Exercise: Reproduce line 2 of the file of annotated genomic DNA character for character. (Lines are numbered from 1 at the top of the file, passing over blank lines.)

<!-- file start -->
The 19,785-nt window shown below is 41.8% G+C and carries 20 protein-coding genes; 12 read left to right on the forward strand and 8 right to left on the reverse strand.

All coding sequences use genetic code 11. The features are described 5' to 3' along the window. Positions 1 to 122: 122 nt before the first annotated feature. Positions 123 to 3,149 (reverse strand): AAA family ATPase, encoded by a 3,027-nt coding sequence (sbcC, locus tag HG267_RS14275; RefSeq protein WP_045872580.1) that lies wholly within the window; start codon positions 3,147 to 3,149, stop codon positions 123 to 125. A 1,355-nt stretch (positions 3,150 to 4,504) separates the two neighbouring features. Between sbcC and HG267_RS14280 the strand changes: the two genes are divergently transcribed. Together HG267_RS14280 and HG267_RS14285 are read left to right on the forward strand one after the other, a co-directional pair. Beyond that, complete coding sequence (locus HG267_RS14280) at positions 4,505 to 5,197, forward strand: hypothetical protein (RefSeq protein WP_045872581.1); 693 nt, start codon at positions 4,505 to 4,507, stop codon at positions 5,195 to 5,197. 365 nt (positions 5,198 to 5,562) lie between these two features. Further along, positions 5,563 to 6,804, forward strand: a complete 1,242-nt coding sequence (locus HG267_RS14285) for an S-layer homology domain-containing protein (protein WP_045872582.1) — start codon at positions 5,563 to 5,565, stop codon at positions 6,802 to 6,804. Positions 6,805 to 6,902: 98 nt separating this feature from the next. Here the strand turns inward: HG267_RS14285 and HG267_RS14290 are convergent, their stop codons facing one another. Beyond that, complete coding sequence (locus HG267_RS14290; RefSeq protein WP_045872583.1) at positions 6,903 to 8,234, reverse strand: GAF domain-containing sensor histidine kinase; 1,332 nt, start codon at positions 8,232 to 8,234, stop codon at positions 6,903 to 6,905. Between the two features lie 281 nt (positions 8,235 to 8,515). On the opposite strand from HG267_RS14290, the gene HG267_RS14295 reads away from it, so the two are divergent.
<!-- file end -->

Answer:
All coding sequences use genetic code 11. The features are described 5' to 3' along the window. Positions 1 to 122: 122 nt before the first annotated feature. Positions 123 to 3,149 (reverse strand): AAA family ATPase, encoded by a 3,027-nt coding sequence (sbcC, locus tag HG267_RS14275; RefSeq protein WP_045872580.1) that lies wholly within the window; start codon positions 3,147 to 3,149, stop codon positions 123 to 125. A 1,355-nt stretch (positions 3,150 to 4,504) separates the two neighbouring features. Between sbcC and HG267_RS14280 the strand changes: the two genes are divergently transcribed. Together HG267_RS14280 and HG267_RS14285 are read left to right on the forward strand one after the other, a co-directional pair. Beyond that, complete coding sequence (locus HG267_RS14280) at positions 4,505 to 5,197, forward strand: hypothetical protein (RefSeq protein WP_045872581.1); 693 nt, start codon at positions 4,505 to 4,507, stop codon at positions 5,195 to 5,197. 365 nt (positions 5,198 to 5,562) lie between these two features. Further along, positions 5,563 to 6,804, forward strand: a complete 1,242-nt coding sequence (locus HG267_RS14285) for an S-layer homology domain-containing protein (protein WP_045872582.1) — start codon at positions 5,563 to 5,565, stop codon at positions 6,802 to 6,804. Positions 6,805 to 6,902: 98 nt separating this feature from the next. Here the strand turns inward: HG267_RS14285 and HG267_RS14290 are convergent, their stop codons facing one another. Beyond that, complete coding sequence (locus HG267_RS14290; RefSeq protein WP_045872583.1) at positions 6,903 to 8,234, reverse strand: GAF domain-containing sensor histidine kinase; 1,332 nt, start codon at positions 8,232 to 8,234, stop codon at positions 6,903 to 6,905. Between the two features lie 281 nt (positions 8,235 to 8,515). On the opposite strand from HG267_RS14290, the gene HG267_RS14295 reads away from it, so the two are divergent.